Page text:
By Harrison March:
Among the handful of former Cyclone greats to be inducted into the Iowa State Athletics Hall of Fame on Oct. 16 is perhaps the greatest shooter in the history of Iowa State basketball, but that’s an accomplishment even she didn’t foresee.
Stacy Frese concedes that she was not the most talented Cyclone during her run with some of Bill Fennelly’s first ISU squads, but she never let that physical hindrance slow her down.
“I think I’m just ultra-competitive. I think that was just the way I’ve been brought up with my family,” Frese said. “If you looked at me and saw me, I’m not a gifted athlete. You would be thinking, ‘Oh wow.’ I think it was my attitude.”
After spending her first year of college at the University of Iowa, the Cedar Rapids, Iowa, native decided she simply wasn’t at the right school. Though transferring across the Cy-Hawk rivalry may have seemed unnatural to some, Frese didn’t think much of it.
Not only did she still get to play in her home state, but Frese would also get the chance to play for Fennelly, who heavily recruited her while he was coaching at Toledo.
“When it came time that I knew I was going to leave Iowa, that was easy,” Frese recalled.
Frese blossomed under Fennelly from 1998-2000, setting a then-record for career assists with 484 while earning All-Big 12 and All-America honors in her final two seasons. Frese also set a school record by shooting 45.3 percent from three-point range in her career, the highest mark of any men’s or women’s player in ISU history and still good enough for eighth-best in NCAA women’s basketball history.
What ISU fans didn’t see while Frese was playing was the unique process that went into becoming so efficient from three-point range.
“One night I left the office at about 10 p.m. and I heard a ball bouncing out in the arena,” Fennelly told the Women’s Basketball Journal in 1999. “Stacy was out there shooting and the only lights on were coming off the scoreboard. Whenever she has free time, she’s working on her shooting.”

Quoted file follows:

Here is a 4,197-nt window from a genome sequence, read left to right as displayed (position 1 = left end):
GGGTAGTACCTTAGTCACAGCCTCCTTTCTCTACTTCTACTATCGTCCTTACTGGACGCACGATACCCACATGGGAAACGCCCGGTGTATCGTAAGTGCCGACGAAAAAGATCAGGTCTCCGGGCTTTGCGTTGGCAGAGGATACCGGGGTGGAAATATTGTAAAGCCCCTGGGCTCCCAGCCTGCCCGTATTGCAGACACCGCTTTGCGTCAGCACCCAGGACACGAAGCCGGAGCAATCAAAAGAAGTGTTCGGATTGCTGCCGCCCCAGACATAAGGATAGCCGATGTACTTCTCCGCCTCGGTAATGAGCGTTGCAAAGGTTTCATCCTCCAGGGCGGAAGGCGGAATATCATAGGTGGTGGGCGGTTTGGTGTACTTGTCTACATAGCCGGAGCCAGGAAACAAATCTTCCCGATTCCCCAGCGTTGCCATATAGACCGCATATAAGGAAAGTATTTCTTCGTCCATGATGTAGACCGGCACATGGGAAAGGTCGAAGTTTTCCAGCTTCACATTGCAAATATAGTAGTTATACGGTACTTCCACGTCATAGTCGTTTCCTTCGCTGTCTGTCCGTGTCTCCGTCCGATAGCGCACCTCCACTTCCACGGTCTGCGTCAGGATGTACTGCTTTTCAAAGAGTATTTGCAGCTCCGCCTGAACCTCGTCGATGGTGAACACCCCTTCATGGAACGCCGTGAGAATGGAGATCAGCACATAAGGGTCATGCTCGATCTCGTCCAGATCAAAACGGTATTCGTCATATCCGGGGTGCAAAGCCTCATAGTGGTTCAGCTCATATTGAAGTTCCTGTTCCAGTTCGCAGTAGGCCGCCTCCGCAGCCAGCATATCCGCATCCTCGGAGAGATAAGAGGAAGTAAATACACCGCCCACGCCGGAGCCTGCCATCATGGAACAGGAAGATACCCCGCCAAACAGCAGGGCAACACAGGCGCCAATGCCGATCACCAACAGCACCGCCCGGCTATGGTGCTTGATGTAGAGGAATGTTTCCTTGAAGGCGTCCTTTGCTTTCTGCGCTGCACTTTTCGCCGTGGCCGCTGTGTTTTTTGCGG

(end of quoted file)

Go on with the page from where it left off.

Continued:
Over her three-year career in the Cardinal and Gold, Frese went on to break or tie numerous other Iowa State women’s basketball records and help lead the Cyclones to Elite Eight and Sweet Sixteen appearances. She also took home the Iowa State Female Athlete of the Year award and claimed First-Team Academic All-Big 12 honors each season.
The unconventional hours clearly paid off for Frese, whose sister, then-ISU assistant coach Brenda Frese, lauded her for the approach she took to the game.
“I have never seen a player spend as many hours with a basketball. I thought I worked hard, but what I did as a player doesn’t even compare to the time Stacy puts in,” Brenda told the Women’s Basketball Journal in 1999. “She’s not the quickest or most athletic player. She became a great player because of her work ethic.”
That work ethic not only upped Stacy’s game, but it became contagious and spread throughout the teams she played on.
“One of the greatest things a coach can have is when one of their better players is the hardest worker,” Fennelly told the Women’s Basketball Journal in 1999. “There’s no question that she means a lot more to this program than what she contributes during the 40 minutes of each game. Stacy has changed the whole mental approach of the team.”
That tough-working approach and team-oriented mentality resonates with Frese today as she recalls her favorite things about playing for Iowa State. None of them are records, stats or big plays, but rather she thinks of a list of team accomplishments.
“It was a great run. I think we had all of the pieces to the puzzle and knew our places and how we fit together,” Frese said. “My teammates are still some of the best friends I have… And I suppose I met my husband there, too.”
The attributes that made Stacy into the standout she was is still a part of her, even as she becomes enshrined in history as one of the best student-athletes to ever become a Cyclone. The overtime hours and dimly-lit gyms were never about her. Just like Frese, the hours were about Iowa State women’s basketball.
“It’s a really nice honor and I’m very appreciative of it,” Frese said. “I guess I just never think of individual things because basketball is a team sport. It’s really nice to be recognized, but the one thing I liked most was being part of the team.”